TAMPA — Local political and business leaders Friday largely welcomed the removal of Cuba from the U.S. terrorism blacklist, a symbolic step but one that paves the way for normalizing relations with the communist island.
Secretary of State John Kerry signed off on rescinding Cuba’s “state sponsor of terrorism” designation 45 days after giving Congress notice that he would do so April 14. The interim period was to give lawmakers time to weigh in and try to block the move. They did not do so.
Officials from the two countries are still ironing out details to restore full diplomatic relations, including opening embassies in Washington and Havana and returning ambassadors to the two countries for the first time since the U.S. severed diplomatic relations with Cuba in January 1961.
With Tampa’s historic ties to Cuba, business leaders here have been trying to position the city as a gateway for expected future commerce with the island. A Greater Tampa Chamber of Commerce delegation of 35 business and civic leaders visited Havana earlier this month to learn more about trade opportunities.
“It’s another step in the process of normalization and another strong indication that the Tampa Bay region needs to be ready on the balls of its feet and not flat footed to engage in commerce with Cuba,” said Ron Christaldi, chairman of the Greater Tampa Chamber of Commerce.
Tampa leaders are also pushing for a Cuban consulate to be built here and for the city to host any ceremonial treaty signing with Cuba. A resolution passed by the City Council in April urges President Barack Obama to name the agreement “The Tampa Accord.”
Councilwoman Yvonne Yolie Capin described Cuba’s removal from the list as “fabulous” and said the city can now continue its push to bring a Cuban consulate to the city that hosted the first wave of Cuban immigrants in the late 1800s and early 1900s.
“I think it would be international recognition,” Capin said. “The world pays attention to this big old country and the relationship with that little island.”
U.S. Rep. Kathy Castor, D-Tampa/St. Petersburg, met Friday with Raul Villama, who served as the Cuban consul in Tampa in 1959 when Castro led a revolution on the island. She said she will work to bring a consulate back to Tampa.
“This important step forward will lift families and entrepeneurs on both sides of the Florida straits,” Castor said in a statement. “I anticipate that the opening embassies of is imminent.”
Not all elected leaders agree with Cuba’s removal from the watchlist.
Tampa Mayor Bob Buckhorn has been lukewarm about resuming full trade with Cuba and the pursuit of a consulate, saying that there are still many in Tampa who were mistreated by the Castro regime.
On Thursday, Florida Gov. Rick Scott described Cuba’s impending removal from the terror blacklist as “shameful” and called on Obama to reconsider.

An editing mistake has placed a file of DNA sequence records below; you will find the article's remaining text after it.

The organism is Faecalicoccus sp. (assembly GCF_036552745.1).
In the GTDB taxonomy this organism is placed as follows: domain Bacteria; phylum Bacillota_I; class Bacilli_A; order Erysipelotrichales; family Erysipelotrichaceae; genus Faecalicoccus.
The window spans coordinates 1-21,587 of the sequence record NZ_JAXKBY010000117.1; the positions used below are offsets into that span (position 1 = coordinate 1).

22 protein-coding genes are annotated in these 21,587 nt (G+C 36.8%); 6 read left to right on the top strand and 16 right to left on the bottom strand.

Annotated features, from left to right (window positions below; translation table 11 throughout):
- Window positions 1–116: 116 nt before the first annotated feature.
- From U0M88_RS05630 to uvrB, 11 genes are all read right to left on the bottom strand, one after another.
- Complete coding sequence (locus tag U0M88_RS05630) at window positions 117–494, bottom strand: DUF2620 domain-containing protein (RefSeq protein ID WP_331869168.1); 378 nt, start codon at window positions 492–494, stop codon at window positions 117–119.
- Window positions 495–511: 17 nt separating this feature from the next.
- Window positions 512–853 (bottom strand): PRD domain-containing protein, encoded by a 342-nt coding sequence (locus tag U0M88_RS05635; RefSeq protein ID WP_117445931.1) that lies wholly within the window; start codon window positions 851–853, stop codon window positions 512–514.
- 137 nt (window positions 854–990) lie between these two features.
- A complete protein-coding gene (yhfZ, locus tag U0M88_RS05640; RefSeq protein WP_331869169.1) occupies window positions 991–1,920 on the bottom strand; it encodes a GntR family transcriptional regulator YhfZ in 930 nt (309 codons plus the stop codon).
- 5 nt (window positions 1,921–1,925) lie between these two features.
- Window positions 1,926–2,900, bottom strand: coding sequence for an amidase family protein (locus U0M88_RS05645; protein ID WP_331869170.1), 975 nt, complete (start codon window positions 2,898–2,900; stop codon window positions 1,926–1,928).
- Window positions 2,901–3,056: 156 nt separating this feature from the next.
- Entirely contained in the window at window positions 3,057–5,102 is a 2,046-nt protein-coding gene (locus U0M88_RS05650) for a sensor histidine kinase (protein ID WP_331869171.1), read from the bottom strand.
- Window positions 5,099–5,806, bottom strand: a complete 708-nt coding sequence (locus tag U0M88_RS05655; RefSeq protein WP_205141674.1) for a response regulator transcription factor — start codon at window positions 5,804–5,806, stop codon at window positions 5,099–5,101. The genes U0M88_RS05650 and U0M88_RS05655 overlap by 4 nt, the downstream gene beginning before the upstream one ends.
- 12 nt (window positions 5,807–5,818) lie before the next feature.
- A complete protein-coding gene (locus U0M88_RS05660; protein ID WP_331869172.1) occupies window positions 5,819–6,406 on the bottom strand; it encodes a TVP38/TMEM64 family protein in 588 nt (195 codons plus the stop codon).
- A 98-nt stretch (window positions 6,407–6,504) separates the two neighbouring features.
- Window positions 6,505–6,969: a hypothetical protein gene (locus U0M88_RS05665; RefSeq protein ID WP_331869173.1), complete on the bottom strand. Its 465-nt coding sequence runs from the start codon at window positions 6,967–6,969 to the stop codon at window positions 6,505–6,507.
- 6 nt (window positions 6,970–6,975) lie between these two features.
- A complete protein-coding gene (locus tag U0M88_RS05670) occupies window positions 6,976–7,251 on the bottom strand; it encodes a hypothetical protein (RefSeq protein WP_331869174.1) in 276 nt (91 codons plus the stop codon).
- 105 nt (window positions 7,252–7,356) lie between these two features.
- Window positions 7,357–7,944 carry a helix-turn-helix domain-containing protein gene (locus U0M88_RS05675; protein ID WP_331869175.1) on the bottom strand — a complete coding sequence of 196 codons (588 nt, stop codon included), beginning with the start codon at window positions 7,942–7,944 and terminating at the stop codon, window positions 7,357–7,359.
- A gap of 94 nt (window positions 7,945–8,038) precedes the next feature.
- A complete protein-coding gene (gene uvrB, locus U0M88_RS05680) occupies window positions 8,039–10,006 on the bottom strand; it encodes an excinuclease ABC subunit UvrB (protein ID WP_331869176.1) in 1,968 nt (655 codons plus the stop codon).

“Cuba has done nothing to warrant being taken off this list,” Scott said in a statement. “The Castro regime continues to undermine U.S. national security interests by sponsoring acts of terrorism.”
The Cold War-era designation was levied mainly for Cuba’s support of leftist guerrillas around the world and isolated the communist island from much of the world financial system.
It was a particularly charged issue for Cuba because of the U.S. history of supporting exile groups responsible for attacks on the island, including the 1976 bombing of a Cuban passenger flight from Barbados that killed 73 people aboard. The attack was linked to Cuban exiles with ties to U.S.-backed anti-Castro groups and both men accused of masterminding the crime took shelter in Florida.
Even with the hurdle over the terrorism designation cleared, Washington and Havana are wrangling over American demands that its diplomats be able to travel throughout Cuba and meet with dissidents without restrictions. The Cubans are wary of activity they see as destabilizing to their government.
Both the U.S. and Cuba say the embassies are a first step in a larger process of normalizing relations. That effort would still have to tackle bigger questions such as the embargo, which only Congress can fully revoke, as well as the future of the U.S. military prison at Guantanamo Bay and Cuba’s democracy record.
Like South Florida, Tampa’s ties to Cuba have made it a hotbed of support and opposition to the long-time embargo.
Ralph Fernandez, a Tampa lawyer who moved to the United States from Cuba when he was 8, would like to see it stay. He said Cuba is still providing shelter to Puerto Rican terrorists who fled to the island after carrying out attacks in the United States.
“It’s a sad day for our justice system,” Fernandez said.” The real loser here is what this country stands for.”
But Albert Fox, who founded the Alliance for Responsible Cuba Policy Foundation in 1998, said it was long overdue for the United States to re-establish ties with its island neighbor.
“The train has left the station and there’s no turning back now,” Fox said.
Obama’s announcement in April that he would remove Cuba from the list had spurred hopes among Florida academics they would be conduct research on the island.
But that was quashed by the Florida Board of Governors which recently advised a state university that the state’s ban on education trips will remain in effect until full diplomatic ties are resumed.
That means more frustration for Frank Muller-Karger, a professor of oceanography at the University of South Florida’s College of Marine Science, who would like to visit Cuban waters for studies on the biodiversity of marine life and how hurricanes form in the Caribbean.
“Everybody else in the country is developing agreements and working with research institutions in Cuba and having educational trips so students get a broader perspective,“ he said. “We are being kept in ignorance.”
Information from the Associated Press was used in this report.